What is Radioactive Pollution?

The release of radioactive substances into the atmosphere, water, and soil mainly because of human activities is known as radioactive pollution.

Sources of Radioactive Pollution

X-rays are used for detecting skeletal disorders. X-rays are harmful to human health because these rays can pass through genetic cells which affect chromosomes. This can hamper the development of the brain and can even cause mutations.

Mining of radioactive ores: The mining of ores like uranium produces radioactive by-products resulting in radioactive pollution.

The use of Uranium 235 and Plutonium 239 while testing nuclear weapons leads to the emission of radioactive wastes. These radioactive particles are then carried away by the wind to different places or are brought down by rain. This results in soil pollution which in turn pollutes water. Aquatic organisms then consume these radioactive wastes which are passed onto humans by the food chain.

In atomic and nuclear power plants, fuels and coolants are sources of radioactive pollution. The radioactive wastes emitted by these power plants are extremely dangerous for living organisms.

Radioactive isotopes are used in research laboratories. Used water from these laboratories pollutes various water bodies.

Types of Environmental radiation

Radioactive waste is the most dangerous pollutant on the Earth as it is not easy to safely dispose of. These wastes remain in the environment for a long period. Any leakage in a nuclear plant may threaten the survival of humans living in nearby areas. It also has disastrous effects on plants, animals, and soil. Environmental radiation can be divided into two types—natural and man-made.

Natural Radiation:

Cosmic radiations from outer space reaching the surface of the Earth and terrestrial radiation emanating from natural isotopes from the Earth’s surface.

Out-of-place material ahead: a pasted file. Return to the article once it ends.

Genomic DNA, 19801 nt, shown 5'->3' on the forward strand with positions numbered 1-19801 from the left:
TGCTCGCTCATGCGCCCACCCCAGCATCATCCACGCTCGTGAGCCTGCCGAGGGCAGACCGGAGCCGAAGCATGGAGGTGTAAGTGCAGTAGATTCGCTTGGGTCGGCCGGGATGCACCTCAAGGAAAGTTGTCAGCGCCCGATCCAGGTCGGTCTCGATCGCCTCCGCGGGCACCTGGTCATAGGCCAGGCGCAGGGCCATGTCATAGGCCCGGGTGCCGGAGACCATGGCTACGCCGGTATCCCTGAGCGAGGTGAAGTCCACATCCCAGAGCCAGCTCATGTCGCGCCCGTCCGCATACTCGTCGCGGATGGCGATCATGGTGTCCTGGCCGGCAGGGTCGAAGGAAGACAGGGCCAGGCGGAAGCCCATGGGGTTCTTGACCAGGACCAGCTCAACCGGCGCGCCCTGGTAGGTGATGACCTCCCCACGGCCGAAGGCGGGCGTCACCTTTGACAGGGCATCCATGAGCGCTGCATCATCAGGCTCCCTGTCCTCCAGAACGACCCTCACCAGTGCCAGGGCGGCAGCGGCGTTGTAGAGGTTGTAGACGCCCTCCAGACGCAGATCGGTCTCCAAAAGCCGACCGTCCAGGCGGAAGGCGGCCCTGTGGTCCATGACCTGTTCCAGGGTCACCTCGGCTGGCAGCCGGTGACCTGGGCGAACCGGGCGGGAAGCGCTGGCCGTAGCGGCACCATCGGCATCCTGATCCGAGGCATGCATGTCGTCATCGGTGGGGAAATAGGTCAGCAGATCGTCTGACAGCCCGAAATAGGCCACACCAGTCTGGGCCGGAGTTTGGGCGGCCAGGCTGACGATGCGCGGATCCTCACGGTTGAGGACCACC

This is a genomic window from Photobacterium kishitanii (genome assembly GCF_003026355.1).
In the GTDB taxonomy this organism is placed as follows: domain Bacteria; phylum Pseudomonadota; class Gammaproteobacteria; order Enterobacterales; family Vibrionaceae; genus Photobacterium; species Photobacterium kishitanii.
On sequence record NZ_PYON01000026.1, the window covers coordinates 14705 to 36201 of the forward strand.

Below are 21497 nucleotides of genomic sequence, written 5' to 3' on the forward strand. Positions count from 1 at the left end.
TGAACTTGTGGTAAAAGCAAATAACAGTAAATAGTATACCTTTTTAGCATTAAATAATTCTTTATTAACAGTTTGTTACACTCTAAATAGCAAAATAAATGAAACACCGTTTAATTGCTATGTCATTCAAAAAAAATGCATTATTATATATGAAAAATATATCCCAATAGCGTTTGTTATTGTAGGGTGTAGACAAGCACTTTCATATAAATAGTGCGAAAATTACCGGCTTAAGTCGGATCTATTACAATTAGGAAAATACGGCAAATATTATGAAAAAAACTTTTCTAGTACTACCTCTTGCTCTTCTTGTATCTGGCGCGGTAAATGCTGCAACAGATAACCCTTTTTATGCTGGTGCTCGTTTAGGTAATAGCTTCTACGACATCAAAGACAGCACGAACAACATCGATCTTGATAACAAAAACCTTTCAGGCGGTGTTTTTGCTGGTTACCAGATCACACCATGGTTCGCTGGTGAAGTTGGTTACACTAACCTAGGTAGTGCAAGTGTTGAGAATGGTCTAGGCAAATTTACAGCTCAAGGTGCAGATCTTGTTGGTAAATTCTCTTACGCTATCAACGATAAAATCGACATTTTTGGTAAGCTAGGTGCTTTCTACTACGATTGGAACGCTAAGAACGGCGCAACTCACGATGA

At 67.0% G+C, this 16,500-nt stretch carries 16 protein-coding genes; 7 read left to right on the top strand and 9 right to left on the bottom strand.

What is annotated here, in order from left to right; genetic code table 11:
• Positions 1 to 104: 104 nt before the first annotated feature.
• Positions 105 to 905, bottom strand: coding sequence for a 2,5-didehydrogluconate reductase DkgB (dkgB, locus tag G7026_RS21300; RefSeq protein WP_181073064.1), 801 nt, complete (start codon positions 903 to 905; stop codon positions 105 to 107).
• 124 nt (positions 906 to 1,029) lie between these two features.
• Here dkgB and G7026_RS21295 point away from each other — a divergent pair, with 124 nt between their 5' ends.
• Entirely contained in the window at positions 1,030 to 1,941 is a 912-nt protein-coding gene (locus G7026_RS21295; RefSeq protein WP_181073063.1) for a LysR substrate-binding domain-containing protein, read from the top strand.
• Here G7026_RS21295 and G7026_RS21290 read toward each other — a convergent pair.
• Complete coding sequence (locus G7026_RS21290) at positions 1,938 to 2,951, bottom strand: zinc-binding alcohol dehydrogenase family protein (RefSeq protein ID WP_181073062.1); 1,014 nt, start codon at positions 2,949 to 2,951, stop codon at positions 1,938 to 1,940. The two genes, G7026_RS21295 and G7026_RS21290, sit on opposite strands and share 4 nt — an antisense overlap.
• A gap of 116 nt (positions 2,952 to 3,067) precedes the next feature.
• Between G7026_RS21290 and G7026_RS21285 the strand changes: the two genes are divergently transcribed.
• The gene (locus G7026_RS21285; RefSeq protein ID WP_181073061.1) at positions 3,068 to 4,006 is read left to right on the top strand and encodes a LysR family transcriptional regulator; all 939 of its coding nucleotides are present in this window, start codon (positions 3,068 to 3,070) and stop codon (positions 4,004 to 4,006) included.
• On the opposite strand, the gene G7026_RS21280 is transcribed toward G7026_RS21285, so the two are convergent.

Man-made Radiation:

It originates during the process of making nuclear weapons and nuclear electrical power. Unsafe disposal of radioactive wastes results in pollution. Radioactive pollution not only results in environmental pollution but also has an adverse impact on human health, plant and animal life. The leakage of gas from the Chernobyl atomic reactor in Russia on 26 April 1986 led to the death of many people. It also affected the plant and animal life in the region.

Effects of Radioactive Pollution

Radioactive pollution is caused during the testing of nuclear weapons, the establishment of nuclear plants, and the mining and refining of radioactive substances such as uranium and thorium.

Effects of Radioactive Pollution on the Environment

  • Radioactive pollution affects our environment. The radioactive wastes cannot be destroyed, and hence, they remain in our environment for a longer period of time. They can lead to the discolouring of trees in the forests. After the Chernobyl nuclear accident, a pine forest cover near the power plant turned reddish-brown.
  • The underground disposal of radioactive wastes may contaminate the drinking water which may be harmful to plants, animals, and humans.

Effects of Radioactive Pollution on Human Health

  • Radiations are extremely dangerous for human health as they produce harmful changes in the body cells and affect genes.
  • When people are exposed to radiation, their offspring may also be affected, and thus, mutations may be transmitted to future generations. These are known as genetic variations.
  • Exposure to radioactive pollution may cause damage to body organs. It may result in lung cancer, brain cancer, thyroid cancer, sterility, and reduced or defective eyesight.

Methods to Control Radioactive Pollution

  • Use of X rays should be minimised.
  • Atomic or nuclear reactors should be regularly checked to ensure safety conditions.
  • Nuclear devices should be tested deep underground.
  • Production of radio isotopes should be minimised.
  • In nuclear mines, wet drilling should be used along with underground drainage.
  • Nuclear wastes should be handled with care and should be stored in shielded and corrosion-proof containers and then stored deep underground so that they may not escape and their proper decay takes place.
  • Radiation levels should always be kept within the permissible limits.
  • Radiation-resistant walls should be built around areas located close to nuclear reactors.
  • Ground disposal of radiation wastes should be under approved rock and soil.

Also, Read What is Water Pollution?

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